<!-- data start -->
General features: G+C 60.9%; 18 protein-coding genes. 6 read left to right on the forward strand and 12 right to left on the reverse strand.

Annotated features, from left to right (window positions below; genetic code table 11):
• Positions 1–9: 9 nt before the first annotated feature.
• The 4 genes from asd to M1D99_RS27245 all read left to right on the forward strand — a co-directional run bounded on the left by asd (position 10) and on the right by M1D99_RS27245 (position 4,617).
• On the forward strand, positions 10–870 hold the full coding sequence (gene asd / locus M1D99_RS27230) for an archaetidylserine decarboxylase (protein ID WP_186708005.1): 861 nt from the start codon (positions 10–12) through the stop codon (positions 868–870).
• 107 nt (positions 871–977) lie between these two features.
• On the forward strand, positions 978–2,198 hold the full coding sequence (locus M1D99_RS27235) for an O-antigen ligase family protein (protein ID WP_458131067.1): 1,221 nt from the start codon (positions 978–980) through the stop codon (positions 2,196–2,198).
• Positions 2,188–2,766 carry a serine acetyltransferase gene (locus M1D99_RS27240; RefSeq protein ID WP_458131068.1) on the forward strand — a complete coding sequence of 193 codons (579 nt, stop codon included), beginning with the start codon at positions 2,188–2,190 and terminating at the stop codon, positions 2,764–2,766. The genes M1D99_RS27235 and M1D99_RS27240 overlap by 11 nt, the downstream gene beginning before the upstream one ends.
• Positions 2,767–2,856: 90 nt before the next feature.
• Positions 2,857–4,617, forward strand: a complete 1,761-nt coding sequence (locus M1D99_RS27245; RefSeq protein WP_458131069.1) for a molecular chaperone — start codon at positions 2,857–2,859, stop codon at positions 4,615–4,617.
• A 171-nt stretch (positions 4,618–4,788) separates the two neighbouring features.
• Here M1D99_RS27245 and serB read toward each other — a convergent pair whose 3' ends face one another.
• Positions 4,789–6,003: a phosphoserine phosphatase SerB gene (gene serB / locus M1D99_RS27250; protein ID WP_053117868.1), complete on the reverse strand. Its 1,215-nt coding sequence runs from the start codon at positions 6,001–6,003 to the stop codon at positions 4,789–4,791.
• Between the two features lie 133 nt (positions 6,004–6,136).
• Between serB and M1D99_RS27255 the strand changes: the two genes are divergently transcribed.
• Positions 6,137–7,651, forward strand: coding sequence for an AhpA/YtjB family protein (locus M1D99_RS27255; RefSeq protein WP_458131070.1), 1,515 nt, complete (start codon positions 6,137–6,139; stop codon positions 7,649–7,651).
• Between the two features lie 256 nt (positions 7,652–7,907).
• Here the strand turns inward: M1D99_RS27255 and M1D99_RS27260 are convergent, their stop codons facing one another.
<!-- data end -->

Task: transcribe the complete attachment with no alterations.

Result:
General features: G+C 60.9%; 18 protein-coding genes. 6 read left to right on the forward strand and 12 right to left on the reverse strand.

Annotated features, from left to right (window positions below; genetic code table 11):
• Positions 1–9: 9 nt before the first annotated feature.
• The 4 genes from asd to M1D99_RS27245 all read left to right on the forward strand — a co-directional run bounded on the left by asd (position 10) and on the right by M1D99_RS27245 (position 4,617).
• On the forward strand, positions 10–870 hold the full coding sequence (gene asd / locus M1D99_RS27230) for an archaetidylserine decarboxylase (protein ID WP_186708005.1): 861 nt from the start codon (positions 10–12) through the stop codon (positions 868–870).
• 107 nt (positions 871–977) lie between these two features.
• On the forward strand, positions 978–2,198 hold the full coding sequence (locus M1D99_RS27235) for an O-antigen ligase family protein (protein ID WP_458131067.1): 1,221 nt from the start codon (positions 978–980) through the stop codon (positions 2,196–2,198).
• Positions 2,188–2,766 carry a serine acetyltransferase gene (locus M1D99_RS27240; RefSeq protein ID WP_458131068.1) on the forward strand — a complete coding sequence of 193 codons (579 nt, stop codon included), beginning with the start codon at positions 2,188–2,190 and terminating at the stop codon, positions 2,764–2,766. The genes M1D99_RS27235 and M1D99_RS27240 overlap by 11 nt, the downstream gene beginning before the upstream one ends.
• Positions 2,767–2,856: 90 nt before the next feature.
• Positions 2,857–4,617, forward strand: a complete 1,761-nt coding sequence (locus M1D99_RS27245; RefSeq protein WP_458131069.1) for a molecular chaperone — start codon at positions 2,857–2,859, stop codon at positions 4,615–4,617.
• A 171-nt stretch (positions 4,618–4,788) separates the two neighbouring features.
• Here M1D99_RS27245 and serB read toward each other — a convergent pair whose 3' ends face one another.
• Positions 4,789–6,003: a phosphoserine phosphatase SerB gene (gene serB / locus M1D99_RS27250; protein ID WP_053117868.1), complete on the reverse strand. Its 1,215-nt coding sequence runs from the start codon at positions 6,001–6,003 to the stop codon at positions 4,789–4,791.
• Between the two features lie 133 nt (positions 6,004–6,136).
• Between serB and M1D99_RS27255 the strand changes: the two genes are divergently transcribed.
• Positions 6,137–7,651, forward strand: coding sequence for an AhpA/YtjB family protein (locus M1D99_RS27255; RefSeq protein WP_458131070.1), 1,515 nt, complete (start codon positions 6,137–6,139; stop codon positions 7,649–7,651).
• Between the two features lie 256 nt (positions 7,652–7,907).
• Here the strand turns inward: M1D99_RS27255 and M1D99_RS27260 are convergent, their stop codons facing one another.